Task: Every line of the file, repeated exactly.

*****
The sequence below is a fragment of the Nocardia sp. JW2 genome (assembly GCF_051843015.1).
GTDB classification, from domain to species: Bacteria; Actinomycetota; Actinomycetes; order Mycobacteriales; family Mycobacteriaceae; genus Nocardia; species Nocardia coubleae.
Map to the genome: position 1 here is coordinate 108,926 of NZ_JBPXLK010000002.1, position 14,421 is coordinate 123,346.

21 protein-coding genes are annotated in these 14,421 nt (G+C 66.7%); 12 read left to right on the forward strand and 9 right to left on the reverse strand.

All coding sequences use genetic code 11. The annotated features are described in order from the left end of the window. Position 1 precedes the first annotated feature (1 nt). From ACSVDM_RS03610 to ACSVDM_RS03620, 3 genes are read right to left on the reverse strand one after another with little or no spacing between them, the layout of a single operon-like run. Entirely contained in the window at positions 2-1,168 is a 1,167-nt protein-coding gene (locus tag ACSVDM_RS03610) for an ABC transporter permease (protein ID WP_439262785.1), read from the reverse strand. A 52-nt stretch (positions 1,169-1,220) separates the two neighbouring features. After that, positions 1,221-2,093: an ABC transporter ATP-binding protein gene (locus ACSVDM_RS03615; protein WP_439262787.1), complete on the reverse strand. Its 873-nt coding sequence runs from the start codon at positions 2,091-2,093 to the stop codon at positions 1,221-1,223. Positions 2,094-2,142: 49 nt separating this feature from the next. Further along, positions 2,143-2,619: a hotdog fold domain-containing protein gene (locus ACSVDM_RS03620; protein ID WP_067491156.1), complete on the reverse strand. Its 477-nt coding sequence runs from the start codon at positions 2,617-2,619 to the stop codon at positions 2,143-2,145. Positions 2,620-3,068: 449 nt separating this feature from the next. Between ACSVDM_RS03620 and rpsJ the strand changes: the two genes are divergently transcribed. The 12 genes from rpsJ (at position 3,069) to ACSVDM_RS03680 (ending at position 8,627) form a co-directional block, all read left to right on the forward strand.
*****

The sequence below is a fragment of the Nocardia sp. JW2 genome (assembly GCF_051843015.1).
GTDB classification, from domain to species: Bacteria; Actinomycetota; Actinomycetes; order Mycobacteriales; family Mycobacteriaceae; genus Nocardia; species Nocardia coubleae.
Map to the genome: position 1 here is coordinate 108,926 of NZ_JBPXLK010000002.1, position 14,421 is coordinate 123,346.

21 protein-coding genes are annotated in these 14,421 nt (G+C 66.7%); 12 read left to right on the forward strand and 9 right to left on the reverse strand.

All coding sequences use genetic code 11. The annotated features are described in order from the left end of the window. Position 1 precedes the first annotated feature (1 nt). From ACSVDM_RS03610 to ACSVDM_RS03620, 3 genes are read right to left on the reverse strand one after another with little or no spacing between them, the layout of a single operon-like run. Entirely contained in the window at positions 2-1,168 is a 1,167-nt protein-coding gene (locus tag ACSVDM_RS03610) for an ABC transporter permease (protein ID WP_439262785.1), read from the reverse strand. A 52-nt stretch (positions 1,169-1,220) separates the two neighbouring features. After that, positions 1,221-2,093: an ABC transporter ATP-binding protein gene (locus ACSVDM_RS03615; protein WP_439262787.1), complete on the reverse strand. Its 873-nt coding sequence runs from the start codon at positions 2,091-2,093 to the stop codon at positions 1,221-1,223. Positions 2,094-2,142: 49 nt separating this feature from the next. Further along, positions 2,143-2,619: a hotdog fold domain-containing protein gene (locus ACSVDM_RS03620; protein ID WP_067491156.1), complete on the reverse strand. Its 477-nt coding sequence runs from the start codon at positions 2,617-2,619 to the stop codon at positions 2,143-2,145. Positions 2,620-3,068: 449 nt separating this feature from the next. Between ACSVDM_RS03620 and rpsJ the strand changes: the two genes are divergently transcribed. The 12 genes from rpsJ (at position 3,069) to ACSVDM_RS03680 (ending at position 8,627) form a co-directional block, all read left to right on the forward strand.